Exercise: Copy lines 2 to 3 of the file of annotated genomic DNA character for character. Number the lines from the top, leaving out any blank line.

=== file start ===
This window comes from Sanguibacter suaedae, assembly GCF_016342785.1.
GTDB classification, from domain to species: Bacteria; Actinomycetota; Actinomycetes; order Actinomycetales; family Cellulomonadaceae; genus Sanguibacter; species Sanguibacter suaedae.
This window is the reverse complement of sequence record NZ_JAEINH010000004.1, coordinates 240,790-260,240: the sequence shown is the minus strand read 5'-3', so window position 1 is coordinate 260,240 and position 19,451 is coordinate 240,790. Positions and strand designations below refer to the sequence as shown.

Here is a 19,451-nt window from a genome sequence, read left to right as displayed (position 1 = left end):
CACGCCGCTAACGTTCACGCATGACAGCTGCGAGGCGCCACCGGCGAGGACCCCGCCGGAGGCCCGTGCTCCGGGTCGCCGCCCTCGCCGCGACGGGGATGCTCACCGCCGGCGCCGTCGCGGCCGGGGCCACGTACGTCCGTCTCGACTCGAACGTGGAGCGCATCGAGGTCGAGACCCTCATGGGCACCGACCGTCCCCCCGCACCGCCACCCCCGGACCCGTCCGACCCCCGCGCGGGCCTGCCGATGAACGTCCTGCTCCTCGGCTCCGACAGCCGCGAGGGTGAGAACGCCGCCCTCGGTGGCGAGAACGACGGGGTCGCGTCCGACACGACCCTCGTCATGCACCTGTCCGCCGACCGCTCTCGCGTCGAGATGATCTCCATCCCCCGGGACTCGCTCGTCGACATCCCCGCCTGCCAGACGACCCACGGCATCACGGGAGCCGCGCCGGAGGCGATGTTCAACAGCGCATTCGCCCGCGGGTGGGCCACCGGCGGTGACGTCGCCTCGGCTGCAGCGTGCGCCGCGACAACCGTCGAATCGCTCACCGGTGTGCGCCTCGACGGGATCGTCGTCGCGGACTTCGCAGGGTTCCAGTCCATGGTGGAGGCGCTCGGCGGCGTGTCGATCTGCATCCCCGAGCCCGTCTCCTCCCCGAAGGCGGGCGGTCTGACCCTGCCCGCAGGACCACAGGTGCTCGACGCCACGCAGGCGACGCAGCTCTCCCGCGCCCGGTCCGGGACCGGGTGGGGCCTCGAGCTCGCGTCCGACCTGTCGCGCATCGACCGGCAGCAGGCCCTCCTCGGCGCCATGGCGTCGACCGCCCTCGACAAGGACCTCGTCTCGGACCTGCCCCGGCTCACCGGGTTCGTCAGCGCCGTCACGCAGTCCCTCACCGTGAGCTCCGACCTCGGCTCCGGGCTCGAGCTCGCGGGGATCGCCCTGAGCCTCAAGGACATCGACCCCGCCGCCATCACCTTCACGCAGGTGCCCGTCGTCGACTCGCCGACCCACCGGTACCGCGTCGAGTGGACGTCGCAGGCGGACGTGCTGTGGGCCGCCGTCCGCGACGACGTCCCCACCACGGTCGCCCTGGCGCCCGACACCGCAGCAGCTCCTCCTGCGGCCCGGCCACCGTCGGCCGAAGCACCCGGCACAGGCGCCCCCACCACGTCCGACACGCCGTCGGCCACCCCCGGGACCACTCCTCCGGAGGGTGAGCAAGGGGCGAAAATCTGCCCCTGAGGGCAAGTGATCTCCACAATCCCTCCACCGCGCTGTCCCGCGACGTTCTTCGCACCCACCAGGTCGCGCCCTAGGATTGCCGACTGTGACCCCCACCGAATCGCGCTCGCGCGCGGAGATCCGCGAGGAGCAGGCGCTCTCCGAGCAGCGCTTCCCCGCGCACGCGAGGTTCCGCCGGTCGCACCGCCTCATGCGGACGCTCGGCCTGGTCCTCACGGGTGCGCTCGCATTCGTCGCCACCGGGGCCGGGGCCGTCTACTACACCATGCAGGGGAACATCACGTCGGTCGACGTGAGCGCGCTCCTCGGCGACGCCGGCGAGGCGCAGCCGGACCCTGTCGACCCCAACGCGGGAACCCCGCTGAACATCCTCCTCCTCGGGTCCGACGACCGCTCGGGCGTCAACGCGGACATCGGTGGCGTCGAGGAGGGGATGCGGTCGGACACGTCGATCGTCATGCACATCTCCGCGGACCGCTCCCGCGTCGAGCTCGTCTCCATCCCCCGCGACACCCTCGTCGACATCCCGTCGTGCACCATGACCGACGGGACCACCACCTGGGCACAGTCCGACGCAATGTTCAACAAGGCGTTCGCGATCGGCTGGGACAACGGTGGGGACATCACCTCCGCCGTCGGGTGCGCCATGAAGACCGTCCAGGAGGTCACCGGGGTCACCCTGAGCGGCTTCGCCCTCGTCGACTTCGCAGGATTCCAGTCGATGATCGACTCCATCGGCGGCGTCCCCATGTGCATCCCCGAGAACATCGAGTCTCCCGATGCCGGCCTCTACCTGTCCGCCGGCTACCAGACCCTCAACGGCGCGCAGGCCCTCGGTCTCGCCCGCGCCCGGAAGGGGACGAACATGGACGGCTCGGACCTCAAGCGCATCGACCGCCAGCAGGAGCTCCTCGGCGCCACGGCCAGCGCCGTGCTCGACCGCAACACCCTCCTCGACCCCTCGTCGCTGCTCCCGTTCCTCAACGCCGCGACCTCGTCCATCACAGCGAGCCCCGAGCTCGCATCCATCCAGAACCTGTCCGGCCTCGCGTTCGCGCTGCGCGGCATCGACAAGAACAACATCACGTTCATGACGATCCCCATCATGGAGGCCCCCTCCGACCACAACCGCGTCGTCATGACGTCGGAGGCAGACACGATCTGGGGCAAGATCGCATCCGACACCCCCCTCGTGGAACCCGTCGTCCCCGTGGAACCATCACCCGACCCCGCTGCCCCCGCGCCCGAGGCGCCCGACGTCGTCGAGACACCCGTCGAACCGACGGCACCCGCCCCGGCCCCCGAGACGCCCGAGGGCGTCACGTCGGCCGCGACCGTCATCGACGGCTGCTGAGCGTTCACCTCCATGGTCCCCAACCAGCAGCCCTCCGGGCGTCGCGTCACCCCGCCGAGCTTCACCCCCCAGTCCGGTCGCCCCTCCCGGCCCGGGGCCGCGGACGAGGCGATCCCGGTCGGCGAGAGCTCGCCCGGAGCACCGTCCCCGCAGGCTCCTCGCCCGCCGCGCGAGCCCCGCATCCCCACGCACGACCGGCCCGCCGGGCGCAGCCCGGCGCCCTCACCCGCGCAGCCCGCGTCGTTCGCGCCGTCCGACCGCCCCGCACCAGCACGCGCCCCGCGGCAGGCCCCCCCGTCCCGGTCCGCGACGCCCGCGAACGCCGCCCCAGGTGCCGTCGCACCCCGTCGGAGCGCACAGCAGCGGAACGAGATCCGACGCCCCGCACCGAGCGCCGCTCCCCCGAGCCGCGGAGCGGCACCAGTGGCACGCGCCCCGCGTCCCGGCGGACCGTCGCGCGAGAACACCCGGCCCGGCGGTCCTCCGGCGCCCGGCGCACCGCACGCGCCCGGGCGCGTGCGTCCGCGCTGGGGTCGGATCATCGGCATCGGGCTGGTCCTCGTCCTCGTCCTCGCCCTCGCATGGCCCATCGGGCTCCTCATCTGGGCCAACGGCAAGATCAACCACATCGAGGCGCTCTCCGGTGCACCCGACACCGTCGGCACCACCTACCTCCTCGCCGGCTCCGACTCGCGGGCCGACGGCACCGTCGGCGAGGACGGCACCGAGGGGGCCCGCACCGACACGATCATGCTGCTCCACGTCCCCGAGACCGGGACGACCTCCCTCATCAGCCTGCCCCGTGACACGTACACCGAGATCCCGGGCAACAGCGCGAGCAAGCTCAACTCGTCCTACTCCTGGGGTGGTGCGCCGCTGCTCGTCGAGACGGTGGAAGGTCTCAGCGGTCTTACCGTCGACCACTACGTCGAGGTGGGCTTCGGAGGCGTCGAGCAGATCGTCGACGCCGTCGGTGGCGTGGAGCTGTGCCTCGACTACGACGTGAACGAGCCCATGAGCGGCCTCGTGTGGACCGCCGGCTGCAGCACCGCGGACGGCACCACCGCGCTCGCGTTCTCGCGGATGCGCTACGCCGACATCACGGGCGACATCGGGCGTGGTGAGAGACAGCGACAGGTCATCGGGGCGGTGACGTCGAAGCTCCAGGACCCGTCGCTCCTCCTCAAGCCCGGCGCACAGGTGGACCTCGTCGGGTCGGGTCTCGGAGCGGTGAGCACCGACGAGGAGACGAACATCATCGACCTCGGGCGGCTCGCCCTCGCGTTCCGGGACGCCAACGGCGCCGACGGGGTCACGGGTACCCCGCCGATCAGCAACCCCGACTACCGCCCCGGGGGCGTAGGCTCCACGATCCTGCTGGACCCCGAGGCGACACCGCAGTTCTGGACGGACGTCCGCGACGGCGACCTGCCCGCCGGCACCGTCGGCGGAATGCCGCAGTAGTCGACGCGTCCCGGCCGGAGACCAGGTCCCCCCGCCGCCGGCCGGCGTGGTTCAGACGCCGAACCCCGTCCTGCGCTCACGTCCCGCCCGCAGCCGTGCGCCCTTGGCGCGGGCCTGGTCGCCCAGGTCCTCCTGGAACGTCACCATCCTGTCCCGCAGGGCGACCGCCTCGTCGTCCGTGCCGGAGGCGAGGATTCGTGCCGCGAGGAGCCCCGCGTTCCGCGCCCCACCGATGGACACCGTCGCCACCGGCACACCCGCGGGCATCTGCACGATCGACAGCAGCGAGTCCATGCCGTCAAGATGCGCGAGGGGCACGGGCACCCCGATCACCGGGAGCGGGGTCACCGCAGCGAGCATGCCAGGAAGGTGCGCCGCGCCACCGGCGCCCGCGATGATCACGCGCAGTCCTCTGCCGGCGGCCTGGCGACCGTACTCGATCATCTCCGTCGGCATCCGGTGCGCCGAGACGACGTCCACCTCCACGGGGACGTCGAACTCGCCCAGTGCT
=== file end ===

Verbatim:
GTDB classification, from domain to species: Bacteria; Actinomycetota; Actinomycetes; order Actinomycetales; family Cellulomonadaceae; genus Sanguibacter; species Sanguibacter suaedae.
This window is the reverse complement of sequence record NZ_JAEINH010000004.1, coordinates 240,790-260,240: the sequence shown is the minus strand read 5'-3', so window position 1 is coordinate 260,240 and position 19,451 is coordinate 240,790. Positions and strand designations below refer to the sequence as shown.